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Emmanuel Sigauke

Emmanuel Sigauke

Sigauke was born in Zimbabwe, where he started writing at the age of thirteen. After graduating from the University of Zimbabwe with a BA in English, he moved to California where he completed his graduate studies. He teaches English at Cosumnes River College in Sacramento, where he is an editor of the Cosumnes River Journal. He has published poetry in journals and magazines in Zimbabwe, Ireland and the United States. His recent publications have appeared in Virtual Poet, Slow Trains Journal, Ibhuku, and AfricanWriter.com

 Three Poems

Here is a woman who is going to be my mother
once this hell extinguishes
and the rains whisper in the Gwenyaya plains.

Harare is not Harare yet;
we are in the sixties
and Chimurenga II has not begun
so Harare is still Salisbury, reporting to the Queen.

Mother - she is in Mufakose, forced wife of the Malawian,
who is also husband to her aunt, her father's sister,
who, because of menopause, whispers to her brother
and the girl who will be my mother
is put on the first bus to Harare;
remember, Harare is not yet Harare
so the war of independence begins
once Rhodesia plagiarizes Thomas Jefferson, pissing off England,
and no one knows yet
when the country will be free
from the rape of the Declared Smiths.

In Mufakose the woman to be my mother heaves forth a girl
and the Malawian husband smiles, smiles all the way
because his money has borne fruit
the money he toiled for at his "Yes Master job"in the suburbs

where he does not live
which is why my sister is born in Mufakose,
but no one knows about me yet
in the mid-sixties, when Chimurenga is now ignited
by the independence of other countries north of us.

She doesn't last with the Malawian,
the woman soon to be my mother,
whose aunt cannot bear the challenge of youth anymore
the woman to be my mother must leave
that's the only way she will be my mother
that's the only way I can have a mother
that's the only way my father
will plant a legacy and die --
my mother, who is not yet, leaves
gets on the same bus back to Gwenyaya
and winds in the skies clap hands and whisper
and the war has invaded every corner of the country
the settler is diahorric, and the winds ululate
children of the war are born
I will be born as a child of the war.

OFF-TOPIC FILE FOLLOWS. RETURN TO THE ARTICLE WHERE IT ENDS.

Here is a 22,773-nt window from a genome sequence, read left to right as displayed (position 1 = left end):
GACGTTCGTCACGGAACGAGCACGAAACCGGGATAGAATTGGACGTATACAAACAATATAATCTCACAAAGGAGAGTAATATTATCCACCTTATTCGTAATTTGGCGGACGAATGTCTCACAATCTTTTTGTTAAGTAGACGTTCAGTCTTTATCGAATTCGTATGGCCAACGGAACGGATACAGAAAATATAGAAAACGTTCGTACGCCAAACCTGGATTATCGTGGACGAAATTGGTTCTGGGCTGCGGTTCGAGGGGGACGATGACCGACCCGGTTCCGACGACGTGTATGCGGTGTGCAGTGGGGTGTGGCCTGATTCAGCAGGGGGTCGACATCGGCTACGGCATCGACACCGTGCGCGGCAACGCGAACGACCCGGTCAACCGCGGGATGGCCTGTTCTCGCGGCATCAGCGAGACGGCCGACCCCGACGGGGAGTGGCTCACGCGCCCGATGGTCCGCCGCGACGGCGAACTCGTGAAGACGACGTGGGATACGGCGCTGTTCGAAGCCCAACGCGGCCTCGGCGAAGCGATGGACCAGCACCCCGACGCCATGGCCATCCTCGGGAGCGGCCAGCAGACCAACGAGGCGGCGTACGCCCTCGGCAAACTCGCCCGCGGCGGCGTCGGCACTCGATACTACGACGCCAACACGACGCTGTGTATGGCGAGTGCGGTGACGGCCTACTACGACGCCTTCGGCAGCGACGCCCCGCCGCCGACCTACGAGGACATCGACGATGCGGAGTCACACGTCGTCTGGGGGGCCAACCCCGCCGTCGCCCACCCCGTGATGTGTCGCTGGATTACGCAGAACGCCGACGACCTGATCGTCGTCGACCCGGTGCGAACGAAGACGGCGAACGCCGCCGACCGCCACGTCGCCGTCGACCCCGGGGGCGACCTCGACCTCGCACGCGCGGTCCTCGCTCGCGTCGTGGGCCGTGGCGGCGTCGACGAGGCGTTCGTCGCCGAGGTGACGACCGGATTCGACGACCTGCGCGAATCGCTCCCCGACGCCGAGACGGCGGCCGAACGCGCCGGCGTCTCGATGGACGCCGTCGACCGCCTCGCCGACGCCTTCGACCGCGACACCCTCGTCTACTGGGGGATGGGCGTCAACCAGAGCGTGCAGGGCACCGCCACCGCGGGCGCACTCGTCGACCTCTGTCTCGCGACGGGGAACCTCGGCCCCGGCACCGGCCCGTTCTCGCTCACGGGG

The woman meant to be my mother
is my mother now; I who scream in mbuya's arms,
as mother coils in pain, holding groin ---
they say she never recovered; the war arrived,
burned the land, wrought change,threatened us with independence,
but mother never lived to see all this;
they say she raced to join the man
who had planted a legacy, three years
after mother left the Malawian
to be my mother; in the backdrop
of the war, the war that exhausted many a dream
gave birth to new ones, found me already born,
soccer-kicking in school, toitoing at Gwavachemai;
teenager - crunching knowledge, not fishing into my past
fatherless, but fathered, motherless, still mothered
free from war, but memories mired in war
enjoying the rotten fruits of independence
but, motherless-fatherless, sliding down toward
the chaos of independence, warless battles never won
an accusing finger pointing to the sixties
wondering, was I born in war for a reason
to move beyond every kind of season?

Here is a woman, now a-wing in Post-War's Memory
who went away, bore and left to bear again
so when they say we are here, he too shall say
we are here, and will live to remember
this woman who dared to become my mother.



Dust, flies, silent paths to latrines,
Days when anything was possible,
when they could have asked me
to say I was happy
and I would have nodded, confident, certain.

Dust, flies, buses, screams of vendors
clamouring for the occassional customer
in a sea of hungry travelors
who have been stranded at the rank for days.
Why do I always remember the forbidding
when I think about you Zvishavane; why not

the silent stroll
with Thoko, back when we thought
we were going to be married one day
and we spent our village earnings
traveling to town to romance for a day
then return to the village
to earn more from weeding poeple's fields?

Or, even another stroll, not so silent
with Viji, whose aunt said: "You let this one leave
and you might as well forget
about marriage. Or if he leaves tomorrow
have him leave a sign, take his jacket
a cloth, something to pull out and show him
when he declares no knowledge of you!"
Something, something like this - a Zvishavane
I still sing about, but often don't remember
when I sit, cup'o'tea in hand
nibbling at the crust of memory
thinking, Zvishavane, when will I see you again?

You are not the dust, the flies, silent paths to toilets;
You are not the dust, flies, chaotic bus termini.
You are silent strolls into the lush veldt of memory.



The man from Egypt was caught
whispering behind a hedge
with this woman from Canaan.

the father walked away before they saw him
went to his weapons room
then flew back to the hedge, enraged

but composed. The man, legs tied
by Guilt, the woman, eyes unbelieving the sight,
could run nowhere, could not pretend even.

The rule:
you are caught by the father whispering,
your man takes you home, arranges a messenger,
pays bride price, and you are normalized.

After that, whisper all you want, in hedges or vast sky
no father brandishes axe in your face:
that's life in Egypt and Canaan
distinct and interesting sections
of Highfield, Harare.

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